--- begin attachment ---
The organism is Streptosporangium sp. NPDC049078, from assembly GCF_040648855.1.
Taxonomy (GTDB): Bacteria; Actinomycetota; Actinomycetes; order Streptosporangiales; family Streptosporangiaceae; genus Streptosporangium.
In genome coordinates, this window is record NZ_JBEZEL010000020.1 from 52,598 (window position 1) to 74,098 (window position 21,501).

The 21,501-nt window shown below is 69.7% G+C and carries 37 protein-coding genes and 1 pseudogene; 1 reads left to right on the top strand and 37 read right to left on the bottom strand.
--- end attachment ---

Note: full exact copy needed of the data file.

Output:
The organism is Streptosporangium sp. NPDC049078, from assembly GCF_040648855.1.
Taxonomy (GTDB): Bacteria; Actinomycetota; Actinomycetes; order Streptosporangiales; family Streptosporangiaceae; genus Streptosporangium.
In genome coordinates, this window is record NZ_JBEZEL010000020.1 from 52,598 (window position 1) to 74,098 (window position 21,501).

The 21,501-nt window shown below is 69.7% G+C and carries 37 protein-coding genes and 1 pseudogene; 1 reads left to right on the top strand and 37 read right to left on the bottom strand.